Research in Communication Sciences and Disorders (CSD) focuses on the emergence, use, loss and re-acquisition of human communication and swallowing skills across the lifespan, as well linguistic and cultural differences in how individuals communicate. Much of this research is carried out in our new state-of-the-art CSD Research Suite.
Emerson undergraduate and graduate students are strongly encouraged to become involved in faculty research. Opportunities may include:
- Volunteer Research Assistantships
- Paid Research Assistantships (through Emerson Student Employment)
- Clinical research within the Robbins Speech Language and Hearing Center (RSLHC)
- Presentations at professional conferences
- Master's Theses
If you are a student interested in getting involved in research in CSD, please contact the relevant faculty member(s) for more information.
If you are a community member interested in participating in CSD research at Emerson, you can sign up for future studies at our Registry for Research. A researcher will be in touch when you are eligible for a study.
Joanne Lasker’s research focuses on assessment and intervention for adults living with chronic aphasia who are exploring strategies to improve participation in their daily lives. She collaborated with a colleague to create an on-line assessment tool designed to help clinicians determine which types of AAC intervention may be most appropriate for people with aphasia. She has received internal funding (Emerson Faculty Advancement Fund Grant) to systematically investigate a treatment technique combining speech generating devices and speech practice for adults with apraxia of speech.
Rhiannon Luyster (director of the Language in Infants + Toddlers Lab at Emerson, or LI+TLE Lab) focuses on language development in young children with autism spectrum disorder (ASD). Her research is currently supported by the National Institutes of Health.
Robin Danzak uses qualitative and mixed methods to explore multilingual language, literacy, and the relationships among writing, culture, and identity of bilingual adolescents and adults. Robin engages participants in authentic text composition to promote language and literacy skills, self-expression, and social participation. Robin’s research has received internal funding, as well as a Fulbright Scholar Award that allowed her to spend a semester in Italy. Recently, Robin has been exploring the experience of adoption through collaborative autoethnography and photovoice, an arts-based, qualitative methodology.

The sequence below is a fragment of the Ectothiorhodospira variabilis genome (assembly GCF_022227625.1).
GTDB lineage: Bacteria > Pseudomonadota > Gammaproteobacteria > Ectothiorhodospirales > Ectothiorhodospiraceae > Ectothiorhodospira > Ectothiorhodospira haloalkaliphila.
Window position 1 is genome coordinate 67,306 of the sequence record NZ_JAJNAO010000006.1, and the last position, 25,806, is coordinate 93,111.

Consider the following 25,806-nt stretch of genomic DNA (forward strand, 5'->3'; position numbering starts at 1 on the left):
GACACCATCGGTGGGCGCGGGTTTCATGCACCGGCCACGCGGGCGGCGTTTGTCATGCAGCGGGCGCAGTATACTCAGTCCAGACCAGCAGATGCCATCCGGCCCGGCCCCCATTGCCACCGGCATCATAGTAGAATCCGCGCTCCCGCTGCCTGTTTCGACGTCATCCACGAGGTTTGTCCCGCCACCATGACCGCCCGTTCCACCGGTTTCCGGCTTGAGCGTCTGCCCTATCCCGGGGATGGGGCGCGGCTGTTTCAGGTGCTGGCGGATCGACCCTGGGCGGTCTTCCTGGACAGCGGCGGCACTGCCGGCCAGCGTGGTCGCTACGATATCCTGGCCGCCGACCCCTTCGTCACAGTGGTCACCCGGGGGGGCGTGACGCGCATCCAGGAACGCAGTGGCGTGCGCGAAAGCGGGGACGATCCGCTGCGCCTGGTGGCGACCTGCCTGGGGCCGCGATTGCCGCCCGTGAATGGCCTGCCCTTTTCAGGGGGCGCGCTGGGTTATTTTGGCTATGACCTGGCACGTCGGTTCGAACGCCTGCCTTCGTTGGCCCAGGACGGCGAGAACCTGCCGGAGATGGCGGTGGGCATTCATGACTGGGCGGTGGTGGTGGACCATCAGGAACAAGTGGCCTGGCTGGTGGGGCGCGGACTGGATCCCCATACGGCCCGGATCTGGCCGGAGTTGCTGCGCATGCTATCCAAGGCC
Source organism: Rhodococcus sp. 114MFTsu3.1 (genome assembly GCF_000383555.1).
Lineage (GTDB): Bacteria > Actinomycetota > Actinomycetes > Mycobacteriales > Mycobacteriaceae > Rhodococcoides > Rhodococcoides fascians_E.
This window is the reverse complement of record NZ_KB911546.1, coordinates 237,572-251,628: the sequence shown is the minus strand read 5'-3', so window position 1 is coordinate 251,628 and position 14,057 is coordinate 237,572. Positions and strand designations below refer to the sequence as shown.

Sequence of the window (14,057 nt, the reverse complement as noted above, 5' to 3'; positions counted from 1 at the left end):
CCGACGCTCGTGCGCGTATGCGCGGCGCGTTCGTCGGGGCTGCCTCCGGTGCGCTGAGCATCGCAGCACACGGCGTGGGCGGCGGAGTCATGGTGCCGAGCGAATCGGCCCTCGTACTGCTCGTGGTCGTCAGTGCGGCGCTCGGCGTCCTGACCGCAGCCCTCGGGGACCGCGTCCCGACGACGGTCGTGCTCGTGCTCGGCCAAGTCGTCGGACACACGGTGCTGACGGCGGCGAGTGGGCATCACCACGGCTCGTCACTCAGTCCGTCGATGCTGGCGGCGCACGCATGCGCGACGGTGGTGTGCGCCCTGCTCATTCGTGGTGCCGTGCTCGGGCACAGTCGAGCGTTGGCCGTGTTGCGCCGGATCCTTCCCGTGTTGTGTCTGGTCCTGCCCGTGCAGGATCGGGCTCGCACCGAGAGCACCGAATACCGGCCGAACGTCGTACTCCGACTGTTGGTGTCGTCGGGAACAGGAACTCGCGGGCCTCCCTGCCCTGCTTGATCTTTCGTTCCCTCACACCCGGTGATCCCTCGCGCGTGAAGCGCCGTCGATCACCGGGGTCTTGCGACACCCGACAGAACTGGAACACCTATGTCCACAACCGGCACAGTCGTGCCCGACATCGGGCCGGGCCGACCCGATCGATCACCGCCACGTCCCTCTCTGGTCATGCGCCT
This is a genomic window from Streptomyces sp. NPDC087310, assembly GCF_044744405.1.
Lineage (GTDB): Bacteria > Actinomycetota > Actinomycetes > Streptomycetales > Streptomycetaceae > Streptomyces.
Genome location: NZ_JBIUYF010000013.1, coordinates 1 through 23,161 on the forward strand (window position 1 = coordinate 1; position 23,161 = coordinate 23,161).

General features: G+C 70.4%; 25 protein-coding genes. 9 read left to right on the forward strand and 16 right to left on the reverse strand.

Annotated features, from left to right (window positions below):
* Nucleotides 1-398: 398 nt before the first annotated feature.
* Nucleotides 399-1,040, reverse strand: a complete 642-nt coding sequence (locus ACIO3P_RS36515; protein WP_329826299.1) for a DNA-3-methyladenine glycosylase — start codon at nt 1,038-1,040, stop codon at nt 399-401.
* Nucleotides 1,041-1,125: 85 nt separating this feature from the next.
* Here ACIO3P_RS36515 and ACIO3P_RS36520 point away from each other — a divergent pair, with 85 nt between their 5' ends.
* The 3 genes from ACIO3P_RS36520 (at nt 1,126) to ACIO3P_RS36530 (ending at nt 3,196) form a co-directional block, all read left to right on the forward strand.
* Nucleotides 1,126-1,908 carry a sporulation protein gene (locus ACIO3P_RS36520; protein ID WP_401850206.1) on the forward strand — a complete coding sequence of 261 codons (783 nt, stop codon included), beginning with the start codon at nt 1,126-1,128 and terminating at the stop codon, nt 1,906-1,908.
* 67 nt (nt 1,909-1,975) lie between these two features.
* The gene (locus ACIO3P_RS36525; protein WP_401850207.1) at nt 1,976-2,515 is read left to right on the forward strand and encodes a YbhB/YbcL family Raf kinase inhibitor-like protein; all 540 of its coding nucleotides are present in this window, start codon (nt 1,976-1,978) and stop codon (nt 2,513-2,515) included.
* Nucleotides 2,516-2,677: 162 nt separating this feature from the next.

Nydia Bou research interest includes the development of tools and methods for the analysis and treatment of Spanish phonological deviations. Her past research focused on establishing the development of phonological patterns and the elimination of deviations for Puerto Rican Spanish speaking children. She also investigated the development of syllable structures of Puerto Rican children. Nydia’s interest includes the use of qualitative methods to describe communication phenomena and the impact of communication disorders in the quality of life and on family systems. She has also developed undergraduate research programs to support undergraduate students interested in research and graduate studies.
Lindsay Griffin investigates healthy and disordered swallowing in adults. She is specifically interested in clinically-relevant treatment using methods such as electrical stimulation, exercise science, and mental imagery.
Recent topics for projects involving students include:
Baby Signs: The Parental Experience
Voice Perceptions of Speakers with Parkinson’s Disease
Construct Validity of the AAC-Aphasia Categorical Framework
Motor Learning Guided (MLG) Treatment for Apraxia of Speech: Lessons About Candidacy From Three Case Studies
Perceptions of the Classroom-Based Service Model of Speech-Language Therapy in the Educational Setting
Examining Divided Attention Under Delayed Auditory Feedback Using Random Number Generation
Constraint Induced Language Therapy: A Case Study
Human Figure Drawings of Preschool-Aged Children with Autism
Gaze Patterns to Virtual vs. Natural Dynamic Faces
Language in Two Modes: An exploratory study of the Bimodal Assessment of Bilingual Language (BABL)
Bilingual Home Intervention in a Preschooler
Expertise of School-based SLPs who Work with Students who Speak African American English